Drug makers Pfizer Inc. and Allergan PLC are considering combining, in what would be a blockbuster merger capping off a torrid stretch for health care and other takeovers.
Pfizer recently approached Allergan about a deal, according to people familiar with the matter, with one of them adding that the process is early and may not yield an agreement. Other details of the talks are unclear.
Allergan currently has a market capitalization of $112.5 billion, meaning that a deal for the company could be the biggest announced takeover in a year that is already on pace to be the busiest ever for mergers and acquisitions.
There are big obstacles to overcome, however. One could be price. Pfizer Chief Executive Ian Read, who has been on an acquisition trail of late, said during an earnings conference call on Tuesday that he had noticed falling share prices for rival drug companies. But, he said, “I’m not sure there has been a readjustment in what the investors and leaders of those companies believe those companies are worth in a transactional situation.”
Other issues could include the extent to which Pfizer would want to lay off employees and close facilities; the fate of Allergan CEO Brent Saunders; and the general makeup of a combined company’s management team, the person said.
If a deal were to be struck, it would add antiwrinkle treatment Botox, dry-eye treatment Restasis and other popular Allergan drugs to Pfizer’s arsenal of patent-protected medicines. Pfizer has been trying to bolster its branded-drug portfolio after recently completing a $16 billion acquisition of Hospira Inc. that boosted its off-patent drug business.
That could pave the way for a step that Pfizer executives have long been contemplating: breaking up the company into one business selling patent-protected drugs and another selling off-patent drugs.
Allergan would also accelerate Pfizer’s growth. On Tuesday, Pfizer reported $12.1 billion in revenue for the second quarter had grown 6% excluding factors like foreign exchange. Allergan, which hasn’t reported its most-recent quarterly earnings yet, said during its second-quarter results presentation it was growing at a 10% clip.
Allergan reported total net revenue of $5.8 billion in the second quarter, and total revenue from branded products of $3.7 billion.
A tie-up with Allergan could also be a way for New York-based Pfizer to lower its corporate tax rate. Allergan is based in Dublin, which has a significantly lower tax rate than the U.S.
Mr. Read has talked about how the company’s comparatively high U.S. tax rate puts it at a competitive disadvantage with overseas rivals.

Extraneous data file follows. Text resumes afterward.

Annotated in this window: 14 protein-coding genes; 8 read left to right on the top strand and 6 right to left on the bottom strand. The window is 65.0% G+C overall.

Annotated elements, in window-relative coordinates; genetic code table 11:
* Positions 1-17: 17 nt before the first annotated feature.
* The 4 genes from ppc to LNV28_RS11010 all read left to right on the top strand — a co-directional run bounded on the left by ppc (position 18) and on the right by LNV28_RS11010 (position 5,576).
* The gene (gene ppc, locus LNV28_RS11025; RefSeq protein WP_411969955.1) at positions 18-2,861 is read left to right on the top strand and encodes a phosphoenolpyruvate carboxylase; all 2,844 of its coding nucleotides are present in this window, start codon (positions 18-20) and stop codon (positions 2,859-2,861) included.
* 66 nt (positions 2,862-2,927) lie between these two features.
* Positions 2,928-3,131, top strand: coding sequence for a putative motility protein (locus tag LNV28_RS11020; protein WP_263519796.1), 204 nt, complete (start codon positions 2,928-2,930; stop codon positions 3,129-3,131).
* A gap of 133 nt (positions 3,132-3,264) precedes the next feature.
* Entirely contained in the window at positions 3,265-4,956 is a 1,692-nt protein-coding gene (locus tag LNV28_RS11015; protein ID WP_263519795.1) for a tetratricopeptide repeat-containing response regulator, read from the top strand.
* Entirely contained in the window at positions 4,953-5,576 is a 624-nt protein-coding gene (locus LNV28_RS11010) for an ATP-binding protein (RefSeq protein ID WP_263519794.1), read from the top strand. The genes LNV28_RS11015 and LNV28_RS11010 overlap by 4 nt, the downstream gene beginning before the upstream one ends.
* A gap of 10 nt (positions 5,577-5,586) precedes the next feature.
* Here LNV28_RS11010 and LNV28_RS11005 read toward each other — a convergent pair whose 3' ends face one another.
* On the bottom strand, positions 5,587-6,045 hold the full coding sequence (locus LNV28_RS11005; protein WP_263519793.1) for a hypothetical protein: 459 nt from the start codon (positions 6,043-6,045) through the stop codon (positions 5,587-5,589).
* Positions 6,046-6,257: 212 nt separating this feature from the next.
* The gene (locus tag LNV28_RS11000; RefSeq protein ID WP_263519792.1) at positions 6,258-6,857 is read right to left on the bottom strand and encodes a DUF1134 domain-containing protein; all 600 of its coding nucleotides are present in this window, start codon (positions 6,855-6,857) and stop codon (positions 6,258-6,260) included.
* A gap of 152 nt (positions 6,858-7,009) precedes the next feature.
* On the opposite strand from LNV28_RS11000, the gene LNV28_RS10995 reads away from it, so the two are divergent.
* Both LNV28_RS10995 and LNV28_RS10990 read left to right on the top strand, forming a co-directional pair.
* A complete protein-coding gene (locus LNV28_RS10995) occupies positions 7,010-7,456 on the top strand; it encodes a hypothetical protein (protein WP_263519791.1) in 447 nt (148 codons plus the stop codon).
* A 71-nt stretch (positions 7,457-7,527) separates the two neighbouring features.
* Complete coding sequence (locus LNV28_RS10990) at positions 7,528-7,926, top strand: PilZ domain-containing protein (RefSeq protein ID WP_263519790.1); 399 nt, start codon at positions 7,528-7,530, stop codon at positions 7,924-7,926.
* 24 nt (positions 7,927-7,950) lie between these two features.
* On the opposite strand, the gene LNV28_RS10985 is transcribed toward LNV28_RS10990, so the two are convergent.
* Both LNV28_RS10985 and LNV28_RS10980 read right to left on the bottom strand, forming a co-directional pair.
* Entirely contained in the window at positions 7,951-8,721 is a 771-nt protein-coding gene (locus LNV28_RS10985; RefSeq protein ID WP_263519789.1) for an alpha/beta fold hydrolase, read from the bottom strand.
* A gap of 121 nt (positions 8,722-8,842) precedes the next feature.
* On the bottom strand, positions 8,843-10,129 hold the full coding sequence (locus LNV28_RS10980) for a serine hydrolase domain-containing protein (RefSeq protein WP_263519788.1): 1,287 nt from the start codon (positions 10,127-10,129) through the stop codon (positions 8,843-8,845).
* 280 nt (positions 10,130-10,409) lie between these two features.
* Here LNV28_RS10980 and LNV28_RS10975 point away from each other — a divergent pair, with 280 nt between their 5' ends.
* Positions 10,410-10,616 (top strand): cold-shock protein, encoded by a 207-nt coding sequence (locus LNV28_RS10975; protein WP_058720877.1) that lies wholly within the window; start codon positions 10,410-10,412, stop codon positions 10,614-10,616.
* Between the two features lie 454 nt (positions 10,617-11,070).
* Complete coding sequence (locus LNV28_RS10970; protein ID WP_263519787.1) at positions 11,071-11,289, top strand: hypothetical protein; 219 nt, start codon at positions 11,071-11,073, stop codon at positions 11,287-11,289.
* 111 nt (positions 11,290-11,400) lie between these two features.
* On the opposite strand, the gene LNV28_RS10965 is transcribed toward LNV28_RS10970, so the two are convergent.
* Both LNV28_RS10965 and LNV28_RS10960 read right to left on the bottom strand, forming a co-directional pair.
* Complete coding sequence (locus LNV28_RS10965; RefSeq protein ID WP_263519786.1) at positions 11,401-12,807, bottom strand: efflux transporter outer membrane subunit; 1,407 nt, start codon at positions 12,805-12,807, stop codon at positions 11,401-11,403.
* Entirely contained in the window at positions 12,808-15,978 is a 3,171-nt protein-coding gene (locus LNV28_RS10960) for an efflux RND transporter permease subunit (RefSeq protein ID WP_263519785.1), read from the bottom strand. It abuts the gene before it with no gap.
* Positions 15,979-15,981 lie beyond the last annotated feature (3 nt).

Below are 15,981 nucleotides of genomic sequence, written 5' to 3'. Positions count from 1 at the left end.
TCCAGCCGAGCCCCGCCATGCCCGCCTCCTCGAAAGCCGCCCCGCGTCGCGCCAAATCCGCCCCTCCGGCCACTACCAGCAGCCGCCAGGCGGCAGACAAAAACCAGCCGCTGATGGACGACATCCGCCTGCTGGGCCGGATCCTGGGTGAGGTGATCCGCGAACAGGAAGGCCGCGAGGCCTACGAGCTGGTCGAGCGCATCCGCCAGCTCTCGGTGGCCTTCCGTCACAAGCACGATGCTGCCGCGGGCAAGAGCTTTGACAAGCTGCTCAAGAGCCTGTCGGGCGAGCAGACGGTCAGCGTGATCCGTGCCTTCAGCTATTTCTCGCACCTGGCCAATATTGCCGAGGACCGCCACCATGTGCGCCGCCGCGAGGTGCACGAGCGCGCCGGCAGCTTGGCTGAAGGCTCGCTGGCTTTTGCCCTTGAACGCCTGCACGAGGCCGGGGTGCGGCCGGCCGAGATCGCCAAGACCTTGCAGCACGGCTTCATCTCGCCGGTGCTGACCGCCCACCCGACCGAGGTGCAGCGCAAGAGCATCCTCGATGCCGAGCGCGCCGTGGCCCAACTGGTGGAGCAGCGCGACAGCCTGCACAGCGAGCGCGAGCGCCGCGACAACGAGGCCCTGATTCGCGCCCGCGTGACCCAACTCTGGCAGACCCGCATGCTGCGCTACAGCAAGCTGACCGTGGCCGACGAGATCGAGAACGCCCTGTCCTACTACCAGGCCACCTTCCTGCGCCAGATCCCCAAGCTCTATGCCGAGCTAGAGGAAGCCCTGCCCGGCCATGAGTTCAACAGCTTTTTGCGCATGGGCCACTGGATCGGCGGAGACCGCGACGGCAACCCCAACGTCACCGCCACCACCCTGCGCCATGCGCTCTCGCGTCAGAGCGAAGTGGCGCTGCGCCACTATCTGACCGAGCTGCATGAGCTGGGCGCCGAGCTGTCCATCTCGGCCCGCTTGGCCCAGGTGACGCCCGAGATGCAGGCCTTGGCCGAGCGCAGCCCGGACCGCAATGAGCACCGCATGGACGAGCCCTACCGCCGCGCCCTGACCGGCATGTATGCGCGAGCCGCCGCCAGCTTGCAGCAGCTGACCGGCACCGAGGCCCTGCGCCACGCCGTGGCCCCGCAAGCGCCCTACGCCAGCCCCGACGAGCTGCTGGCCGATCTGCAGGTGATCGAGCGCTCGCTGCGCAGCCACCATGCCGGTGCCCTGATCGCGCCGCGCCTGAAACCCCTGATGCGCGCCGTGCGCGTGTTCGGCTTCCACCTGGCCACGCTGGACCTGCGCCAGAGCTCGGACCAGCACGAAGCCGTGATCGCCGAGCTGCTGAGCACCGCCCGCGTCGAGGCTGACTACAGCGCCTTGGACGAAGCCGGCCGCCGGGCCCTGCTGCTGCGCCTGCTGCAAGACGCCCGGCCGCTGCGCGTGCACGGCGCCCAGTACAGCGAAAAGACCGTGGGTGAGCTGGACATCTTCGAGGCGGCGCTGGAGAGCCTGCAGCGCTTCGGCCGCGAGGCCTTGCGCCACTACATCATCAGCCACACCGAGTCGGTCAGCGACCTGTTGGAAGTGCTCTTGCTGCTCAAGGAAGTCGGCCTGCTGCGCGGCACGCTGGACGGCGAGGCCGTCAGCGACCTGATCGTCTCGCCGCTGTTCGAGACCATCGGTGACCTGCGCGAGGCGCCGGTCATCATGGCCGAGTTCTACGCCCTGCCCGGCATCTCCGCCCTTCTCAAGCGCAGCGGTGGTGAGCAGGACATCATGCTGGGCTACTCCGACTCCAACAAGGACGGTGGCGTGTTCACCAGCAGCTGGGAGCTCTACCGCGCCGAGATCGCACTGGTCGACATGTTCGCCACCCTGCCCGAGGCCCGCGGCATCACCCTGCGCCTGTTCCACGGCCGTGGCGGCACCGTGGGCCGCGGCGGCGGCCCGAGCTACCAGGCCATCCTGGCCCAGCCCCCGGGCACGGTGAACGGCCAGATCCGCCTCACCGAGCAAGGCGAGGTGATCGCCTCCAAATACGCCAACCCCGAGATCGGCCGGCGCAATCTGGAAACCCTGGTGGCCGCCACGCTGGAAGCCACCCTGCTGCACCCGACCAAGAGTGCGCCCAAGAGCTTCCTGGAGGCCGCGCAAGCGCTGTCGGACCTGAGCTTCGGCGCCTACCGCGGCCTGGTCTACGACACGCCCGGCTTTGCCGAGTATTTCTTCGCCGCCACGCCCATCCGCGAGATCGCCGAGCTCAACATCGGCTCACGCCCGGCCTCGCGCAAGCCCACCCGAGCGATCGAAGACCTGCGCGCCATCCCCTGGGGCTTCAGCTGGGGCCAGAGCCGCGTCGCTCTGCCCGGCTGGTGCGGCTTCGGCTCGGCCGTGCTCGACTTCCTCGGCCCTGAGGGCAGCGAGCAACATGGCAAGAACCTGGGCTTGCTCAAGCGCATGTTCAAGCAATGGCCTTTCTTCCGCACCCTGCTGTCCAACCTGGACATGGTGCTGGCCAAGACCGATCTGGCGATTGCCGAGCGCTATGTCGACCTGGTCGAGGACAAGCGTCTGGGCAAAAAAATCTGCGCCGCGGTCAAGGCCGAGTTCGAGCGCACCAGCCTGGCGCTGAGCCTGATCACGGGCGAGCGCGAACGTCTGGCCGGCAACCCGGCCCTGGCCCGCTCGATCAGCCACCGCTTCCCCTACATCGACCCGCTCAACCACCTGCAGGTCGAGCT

Last year, Pfizer unsuccessfully pursued AstraZeneca PLC in a deal that would have valued the British pharmaceutical company at about $120 billion. The deal was to be structured as a so-called tax inversion, in which Pfizer would move its headquarters overseas and lower its corporate tax rate. Pfizer aborted its takeover attempt amid resistance from AstraZeneca.
Pfizer made a takeover approach to Actavis PLC, the company Mr. Saunders then ran, a person familiar with the matter said in September of last year. But the talks didn’t result in a deal.
After coping with sales lost when top-selling drug Lipitor lost patent protection, Pfizer has been notching sales gains for new drugs like breast-cancer treatment Ibrance and blood-thinner Eliquis, as well as for the expanded use of the company’s Prevnar pneumonia vaccine.
As of Wednesday’s market close, Pfizer’s market value was about $216 billion. If a deal is struck, it would easily surpass Anheuser-Busch InBev NV’s $104 billion preliminary agreement to buy giant beer rival SABMiller PLC, which currently ranks as the year’s largest announced deal.
Allergan has been one of the most prolific acquirers in the pharmaceuticals industry, though recently Mr. Saunders has tried to emphasize the work of the company’s laboratories developing drugs in-house.
Allergan has had an unconventional rise, starting off as a company called Watson Pharmaceuticals Inc. In 2012, Watson acquired Swiss rival Actavis Group and adopted that name. Later, the company bought Warner Chilcott PLC and Forest Laboratories Inc. in multibillion-dollar deals.
Mr. Saunders was CEO of Forest Labs, and became CEO of Actavis after the deal. Shortly after, Allergan was put into play when Valeant Pharmaceuticals International Inc. made an unsolicited offer to buy the California company.
Actavis then stepped in as a white knight and bought Allergan, taking the company’s name. Then in July, Allergan agreed to sell its generic-drug business to Israel’s Teva Pharmaceutical Industries Ltd. for more than $40 billion.
Source: Wall Street Journal
A monkeypox outbreak is emerging in the U.S. and Europe, and at least one country is amping up countermeasure preparedness. Bavarian Nordic has secured a contract with an unnamed European country to supply its smallpox vaccine, called Imvanex in Europe, in response to the emergence of monkeypox cases, the Danish company said Thursday.
Moderna’s recent chief financial officer debacle—in which Jorge Gomez departed on his second day on the job—raised questions about the company’s hiring process given its rush to global biopharma prominence. The most obvious one: How was it possible for Gomez to be hired when he was under investigation by his previous employer, Dentsply Sirona of Charlotte, N.C.
Merck & Co. is plucking a cancer project from the branch of Chinese-based Kelun Pharmaceutical for up to $1.4 billion, but details from the New Jersey-based Big Pharma have been hard to come by. The deal, first disclosed Monday on the Shenzhen stock exchange, has Merck handing over $47 million in upfront cash in exchange for ex-China rights to a “macromolecular tumor project.”